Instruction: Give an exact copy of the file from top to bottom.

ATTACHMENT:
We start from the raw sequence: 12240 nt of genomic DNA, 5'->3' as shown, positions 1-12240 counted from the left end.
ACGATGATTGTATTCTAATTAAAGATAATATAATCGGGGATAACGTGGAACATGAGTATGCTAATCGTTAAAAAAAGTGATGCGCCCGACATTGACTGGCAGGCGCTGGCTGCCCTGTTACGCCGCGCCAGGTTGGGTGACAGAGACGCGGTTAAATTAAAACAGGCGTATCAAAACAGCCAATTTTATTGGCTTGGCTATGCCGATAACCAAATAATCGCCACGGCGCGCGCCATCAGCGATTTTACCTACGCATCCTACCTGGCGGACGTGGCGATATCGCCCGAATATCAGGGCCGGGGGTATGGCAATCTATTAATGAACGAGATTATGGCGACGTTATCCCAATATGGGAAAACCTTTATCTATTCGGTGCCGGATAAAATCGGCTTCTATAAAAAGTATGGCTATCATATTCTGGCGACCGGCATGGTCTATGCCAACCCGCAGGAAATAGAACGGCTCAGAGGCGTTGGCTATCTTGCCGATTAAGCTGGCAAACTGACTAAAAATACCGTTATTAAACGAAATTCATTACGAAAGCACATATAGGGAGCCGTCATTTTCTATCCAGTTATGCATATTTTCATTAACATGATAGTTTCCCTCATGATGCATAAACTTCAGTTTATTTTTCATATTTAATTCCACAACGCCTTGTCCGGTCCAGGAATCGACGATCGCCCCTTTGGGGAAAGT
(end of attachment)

We start from the raw sequence: 12240 nt of genomic DNA, 5'->3' as shown, positions 1-12240 counted from the left end.
ACGATGATTGTATTCTAATTAAAGATAATATAATCGGGGATAACGTGGAACATGAGTATGCTAATCGTTAAAAAAAGTGATGCGCCCGACATTGACTGGCAGGCGCTGGCTGCCCTGTTACGCCGCGCCAGGTTGGGTGACAGAGACGCGGTTAAATTAAAACAGGCGTATCAAAACAGCCAATTTTATTGGCTTGGCTATGCCGATAACCAAATAATCGCCACGGCGCGCGCCATCAGCGATTTTACCTACGCATCCTACCTGGCGGACGTGGCGATATCGCCCGAATATCAGGGCCGGGGGTATGGCAATCTATTAATGAACGAGATTATGGCGACGTTATCCCAATATGGGAAAACCTTTATCTATTCGGTGCCGGATAAAATCGGCTTCTATAAAAAGTATGGCTATCATATTCTGGCGACCGGCATGGTCTATGCCAACCCGCAGGAAATAGAACGGCTCAGAGGCGTTGGCTATCTTGCCGATTAAGCTGGCAAACTGACTAAAAATACCGTTATTAAACGAAATTCATTACGAAAGCACATATAGGGAGCCGTCATTTTCTATCCAGTTATGCATATTTTCATTAACATGATAGTTTCCCTCATGATGCATAAACTTCAGTTTATTTTTCATATTTAATTCCACAACGCCTTGTCCGGTCCAGGAATCGACGATCGCCCCTTTGGGGAAAGT